‘Her father killed his first wife’s husband in Cuba so he could marry her himself. Then, here,  he deserted her and ran off with another woman who had a daughter. And then he had an affair with this girl, Adeleida’s mother, and he married her after his second wife went made and died.’


This is the story of Adeleida’s father and it is a good example of the kinds of stories of sexual gossip that Bernarda, Poncia and, presumably the other members of the town are constantly on the look out for. It appears that Bernarda ‘needles’ Adeleida about this every time that she visits and it is clear that possession of this kind of information has given Bernarda some kind of hold over Adeleida as she is anxious for the truth to remain hidden.


As if she had a lizard between her breasts

The sexual imagery here is used to suggests Adela’s jittery nature and her desire for Pepe.



“It really is strange how two people who have never met suddenly see each other through a window grating and – just like that – they’re engaged!”


This quotation reveals how restrictive the society is at the time. People are not given an opportunity to get to know their future partner before agreeing to marry them – everything is arranged in advance so that nothing inappropriate can happen. The travelling to the window for the first time also has a symbolic or performative aspect to it – it is more of a gesture to the other townspeople of the intention to marry rather than a gesture of love. As such it reinforces how many actions are done for the sake of appearance and how the town is watching you all the time.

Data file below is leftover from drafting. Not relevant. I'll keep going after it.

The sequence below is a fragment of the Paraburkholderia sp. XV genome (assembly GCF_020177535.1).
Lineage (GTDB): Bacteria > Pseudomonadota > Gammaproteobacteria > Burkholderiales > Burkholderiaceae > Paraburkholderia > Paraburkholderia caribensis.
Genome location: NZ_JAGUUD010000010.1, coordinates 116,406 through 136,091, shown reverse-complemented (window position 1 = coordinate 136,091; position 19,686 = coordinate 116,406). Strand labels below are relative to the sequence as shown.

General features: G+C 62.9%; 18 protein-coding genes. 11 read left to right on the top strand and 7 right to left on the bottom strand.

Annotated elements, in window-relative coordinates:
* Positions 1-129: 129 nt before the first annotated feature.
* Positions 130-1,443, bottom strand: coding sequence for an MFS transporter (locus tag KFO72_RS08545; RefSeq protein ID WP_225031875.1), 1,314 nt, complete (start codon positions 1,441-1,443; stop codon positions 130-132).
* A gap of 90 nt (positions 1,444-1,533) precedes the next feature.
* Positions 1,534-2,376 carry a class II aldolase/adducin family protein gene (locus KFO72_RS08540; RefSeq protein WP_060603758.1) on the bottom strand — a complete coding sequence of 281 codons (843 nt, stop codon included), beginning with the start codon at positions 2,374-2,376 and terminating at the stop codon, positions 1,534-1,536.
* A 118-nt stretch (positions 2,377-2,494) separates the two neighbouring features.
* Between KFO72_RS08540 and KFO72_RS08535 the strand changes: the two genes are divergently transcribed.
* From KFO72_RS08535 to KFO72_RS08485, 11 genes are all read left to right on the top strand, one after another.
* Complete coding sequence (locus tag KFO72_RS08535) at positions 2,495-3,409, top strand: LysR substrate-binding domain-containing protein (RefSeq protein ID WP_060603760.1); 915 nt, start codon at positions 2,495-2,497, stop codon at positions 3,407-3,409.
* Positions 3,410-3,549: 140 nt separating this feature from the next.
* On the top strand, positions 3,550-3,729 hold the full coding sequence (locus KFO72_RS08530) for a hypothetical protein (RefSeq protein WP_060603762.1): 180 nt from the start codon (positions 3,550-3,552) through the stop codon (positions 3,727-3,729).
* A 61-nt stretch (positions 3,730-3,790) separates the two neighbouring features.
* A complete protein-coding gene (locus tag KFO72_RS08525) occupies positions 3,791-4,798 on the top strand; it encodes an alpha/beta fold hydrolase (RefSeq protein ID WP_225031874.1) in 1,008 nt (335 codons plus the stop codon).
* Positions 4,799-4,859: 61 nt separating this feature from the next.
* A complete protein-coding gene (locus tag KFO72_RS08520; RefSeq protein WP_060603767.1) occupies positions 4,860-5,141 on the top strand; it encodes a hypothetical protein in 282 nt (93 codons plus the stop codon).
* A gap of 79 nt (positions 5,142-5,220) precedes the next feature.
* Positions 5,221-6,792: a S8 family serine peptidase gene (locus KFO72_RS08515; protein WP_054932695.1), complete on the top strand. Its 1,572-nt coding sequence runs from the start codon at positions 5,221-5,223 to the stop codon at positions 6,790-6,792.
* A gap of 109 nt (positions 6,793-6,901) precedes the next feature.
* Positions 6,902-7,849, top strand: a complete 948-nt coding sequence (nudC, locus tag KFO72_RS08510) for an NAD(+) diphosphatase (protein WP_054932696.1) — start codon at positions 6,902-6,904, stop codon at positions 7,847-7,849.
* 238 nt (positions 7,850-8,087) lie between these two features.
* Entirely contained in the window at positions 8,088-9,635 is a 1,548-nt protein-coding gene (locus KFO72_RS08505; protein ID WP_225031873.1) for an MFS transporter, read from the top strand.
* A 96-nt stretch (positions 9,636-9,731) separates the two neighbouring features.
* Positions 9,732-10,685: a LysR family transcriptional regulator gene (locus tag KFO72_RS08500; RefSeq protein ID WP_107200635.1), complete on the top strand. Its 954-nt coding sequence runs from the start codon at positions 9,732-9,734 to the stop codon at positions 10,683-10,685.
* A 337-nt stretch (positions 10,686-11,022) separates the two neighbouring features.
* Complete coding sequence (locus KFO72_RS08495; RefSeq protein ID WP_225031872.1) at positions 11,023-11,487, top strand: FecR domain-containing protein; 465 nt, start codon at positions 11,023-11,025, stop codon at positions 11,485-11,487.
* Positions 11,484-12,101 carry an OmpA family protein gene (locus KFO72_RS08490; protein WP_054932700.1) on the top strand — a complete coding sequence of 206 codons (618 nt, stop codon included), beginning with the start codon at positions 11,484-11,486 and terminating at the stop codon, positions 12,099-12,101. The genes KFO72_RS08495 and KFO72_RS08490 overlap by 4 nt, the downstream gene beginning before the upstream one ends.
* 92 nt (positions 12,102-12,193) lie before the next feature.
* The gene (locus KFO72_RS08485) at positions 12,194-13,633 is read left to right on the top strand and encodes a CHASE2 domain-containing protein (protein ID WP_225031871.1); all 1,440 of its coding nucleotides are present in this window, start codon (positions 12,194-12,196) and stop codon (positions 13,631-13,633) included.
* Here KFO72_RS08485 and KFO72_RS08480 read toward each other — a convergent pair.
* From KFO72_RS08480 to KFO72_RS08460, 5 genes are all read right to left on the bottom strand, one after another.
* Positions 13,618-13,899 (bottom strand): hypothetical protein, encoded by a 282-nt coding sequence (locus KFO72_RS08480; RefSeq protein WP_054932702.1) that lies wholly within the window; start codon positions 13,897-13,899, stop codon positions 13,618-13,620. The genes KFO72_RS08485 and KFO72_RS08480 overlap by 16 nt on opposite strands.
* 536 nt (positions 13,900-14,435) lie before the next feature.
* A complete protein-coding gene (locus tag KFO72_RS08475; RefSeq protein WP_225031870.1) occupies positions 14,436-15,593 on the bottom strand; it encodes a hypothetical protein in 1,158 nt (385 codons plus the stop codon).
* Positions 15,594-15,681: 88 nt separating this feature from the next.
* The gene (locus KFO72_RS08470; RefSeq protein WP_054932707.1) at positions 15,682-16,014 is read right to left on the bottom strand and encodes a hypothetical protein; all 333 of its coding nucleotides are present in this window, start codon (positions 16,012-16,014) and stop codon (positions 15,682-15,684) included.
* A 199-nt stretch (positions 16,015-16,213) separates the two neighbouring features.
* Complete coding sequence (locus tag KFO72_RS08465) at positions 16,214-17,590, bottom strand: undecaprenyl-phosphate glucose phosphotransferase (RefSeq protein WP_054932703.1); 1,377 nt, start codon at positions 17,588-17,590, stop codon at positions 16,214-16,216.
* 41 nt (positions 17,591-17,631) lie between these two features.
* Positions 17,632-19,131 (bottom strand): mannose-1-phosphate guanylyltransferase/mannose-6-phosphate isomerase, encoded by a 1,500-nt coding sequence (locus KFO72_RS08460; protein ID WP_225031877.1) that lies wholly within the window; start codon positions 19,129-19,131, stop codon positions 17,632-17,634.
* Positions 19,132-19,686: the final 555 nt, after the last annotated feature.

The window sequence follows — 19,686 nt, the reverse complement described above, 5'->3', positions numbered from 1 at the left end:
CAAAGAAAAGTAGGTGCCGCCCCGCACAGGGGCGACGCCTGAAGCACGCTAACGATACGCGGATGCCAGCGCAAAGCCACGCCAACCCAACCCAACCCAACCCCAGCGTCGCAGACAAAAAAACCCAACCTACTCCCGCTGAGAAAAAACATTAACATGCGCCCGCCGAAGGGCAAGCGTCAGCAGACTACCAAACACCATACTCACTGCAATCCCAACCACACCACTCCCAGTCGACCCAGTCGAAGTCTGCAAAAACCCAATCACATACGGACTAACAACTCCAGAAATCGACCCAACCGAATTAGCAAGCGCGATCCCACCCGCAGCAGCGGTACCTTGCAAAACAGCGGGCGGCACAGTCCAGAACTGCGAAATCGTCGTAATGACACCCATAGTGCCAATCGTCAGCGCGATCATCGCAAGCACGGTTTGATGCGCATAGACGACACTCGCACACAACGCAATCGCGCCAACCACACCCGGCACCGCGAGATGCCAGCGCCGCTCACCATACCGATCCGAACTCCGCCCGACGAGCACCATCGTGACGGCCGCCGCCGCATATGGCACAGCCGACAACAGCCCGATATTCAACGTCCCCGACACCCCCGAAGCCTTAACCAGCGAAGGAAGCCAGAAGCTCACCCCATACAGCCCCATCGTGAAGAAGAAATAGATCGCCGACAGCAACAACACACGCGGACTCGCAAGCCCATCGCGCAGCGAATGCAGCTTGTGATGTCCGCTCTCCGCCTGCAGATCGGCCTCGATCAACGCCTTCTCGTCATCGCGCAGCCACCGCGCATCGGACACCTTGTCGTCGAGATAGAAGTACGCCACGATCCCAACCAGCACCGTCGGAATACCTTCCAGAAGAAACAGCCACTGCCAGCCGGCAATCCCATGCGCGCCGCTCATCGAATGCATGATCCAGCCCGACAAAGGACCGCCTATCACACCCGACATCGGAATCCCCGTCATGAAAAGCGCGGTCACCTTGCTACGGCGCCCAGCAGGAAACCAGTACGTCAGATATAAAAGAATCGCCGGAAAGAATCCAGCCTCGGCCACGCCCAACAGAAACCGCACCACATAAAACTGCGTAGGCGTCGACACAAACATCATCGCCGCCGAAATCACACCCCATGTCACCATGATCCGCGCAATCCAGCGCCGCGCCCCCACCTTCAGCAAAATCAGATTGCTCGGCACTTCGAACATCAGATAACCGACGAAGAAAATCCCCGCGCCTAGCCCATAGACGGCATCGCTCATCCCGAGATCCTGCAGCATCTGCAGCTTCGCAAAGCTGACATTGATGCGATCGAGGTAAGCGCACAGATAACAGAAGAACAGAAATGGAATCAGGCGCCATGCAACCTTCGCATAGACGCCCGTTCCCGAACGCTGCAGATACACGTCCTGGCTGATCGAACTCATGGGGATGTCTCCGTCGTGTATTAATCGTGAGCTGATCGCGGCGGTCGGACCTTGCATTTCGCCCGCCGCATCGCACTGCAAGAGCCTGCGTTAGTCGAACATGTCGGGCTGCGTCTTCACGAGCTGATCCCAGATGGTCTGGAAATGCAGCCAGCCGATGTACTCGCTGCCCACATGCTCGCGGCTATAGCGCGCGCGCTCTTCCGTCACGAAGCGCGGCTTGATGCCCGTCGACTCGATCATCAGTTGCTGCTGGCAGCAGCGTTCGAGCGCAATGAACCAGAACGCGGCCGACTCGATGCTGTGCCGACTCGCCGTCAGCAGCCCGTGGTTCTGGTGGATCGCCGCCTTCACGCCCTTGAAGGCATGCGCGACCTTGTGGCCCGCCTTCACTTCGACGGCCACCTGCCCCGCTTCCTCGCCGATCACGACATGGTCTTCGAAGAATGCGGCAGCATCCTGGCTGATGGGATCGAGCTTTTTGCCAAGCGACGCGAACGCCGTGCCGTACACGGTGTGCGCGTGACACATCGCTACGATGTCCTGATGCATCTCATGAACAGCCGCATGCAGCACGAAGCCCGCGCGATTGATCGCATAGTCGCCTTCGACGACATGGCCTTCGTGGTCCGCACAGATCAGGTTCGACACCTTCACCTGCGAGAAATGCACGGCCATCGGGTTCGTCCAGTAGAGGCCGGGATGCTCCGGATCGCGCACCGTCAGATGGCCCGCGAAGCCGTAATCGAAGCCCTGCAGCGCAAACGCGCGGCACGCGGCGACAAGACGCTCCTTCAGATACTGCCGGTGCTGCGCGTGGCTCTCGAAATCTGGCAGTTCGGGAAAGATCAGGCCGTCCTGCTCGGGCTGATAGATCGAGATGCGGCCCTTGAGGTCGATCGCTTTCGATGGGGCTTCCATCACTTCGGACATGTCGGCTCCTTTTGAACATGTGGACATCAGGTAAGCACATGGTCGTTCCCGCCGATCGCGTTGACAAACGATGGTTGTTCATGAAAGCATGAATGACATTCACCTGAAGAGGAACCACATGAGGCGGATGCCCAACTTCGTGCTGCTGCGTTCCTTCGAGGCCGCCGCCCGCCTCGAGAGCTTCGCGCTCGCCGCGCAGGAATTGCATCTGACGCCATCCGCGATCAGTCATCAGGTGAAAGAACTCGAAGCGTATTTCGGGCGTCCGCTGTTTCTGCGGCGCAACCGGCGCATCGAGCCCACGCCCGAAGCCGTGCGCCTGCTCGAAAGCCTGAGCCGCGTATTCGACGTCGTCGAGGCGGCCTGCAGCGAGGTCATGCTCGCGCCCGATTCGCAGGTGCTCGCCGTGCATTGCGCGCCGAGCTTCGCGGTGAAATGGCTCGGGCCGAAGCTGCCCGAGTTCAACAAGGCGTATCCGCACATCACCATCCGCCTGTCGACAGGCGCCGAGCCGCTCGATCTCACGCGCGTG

Why were you standing at the open window half naked?

This quotation is clearly meant to suggest Adela’s desire for Pepe but also the rebellious and unconstrained nature of her character. It also reveals how closely watched Adela is and how nothing can escape Poncia’s eyes.



“- I’d fight my mother, to put out this fire that rises from my legs and mouth.”

Here Adela is being openly honest with Poncia. The fire that rises from her legs is referring to her passion and desire for Pepe and probably freedom in general and an escape from the house.



“No reason, except I thought I heard people in the corral”

This quotation from Martirio reveals that she knows about Adela’s relationship with Pepe. The fact that it occurs in the corral (an animalistic / natural place) bespeaks the freedom associated with this action as Adela begins to tear free of the despotism of Bernarda’s house It also suggest how transgressions of the rules need to be kept secret. Martirio’s attempt to make her comment seem innocuous while actually desperate to find the truth or perhaps prompt a punishment for Adela reveals how the house and town is riven with gossip and how Martirio, even though she suspects the affair, has to maintain an appearance of innocence.


On p.148 we find out that Martirio stolen Pepe’s photo and has placed it under her sheets suggesting she is jealous of Adela’s affair as she too lusts after Pepe. Thus it reveals how all of the sisters are willing to betray one another. Lorca appears to be implying that one of the results of the overly oppressive rules in place at the time is that people who should care for one another will be turned against each other … and ultimately will be turned against themselves as their jealousies and passions consume them and drive them towards self destructive behaviour.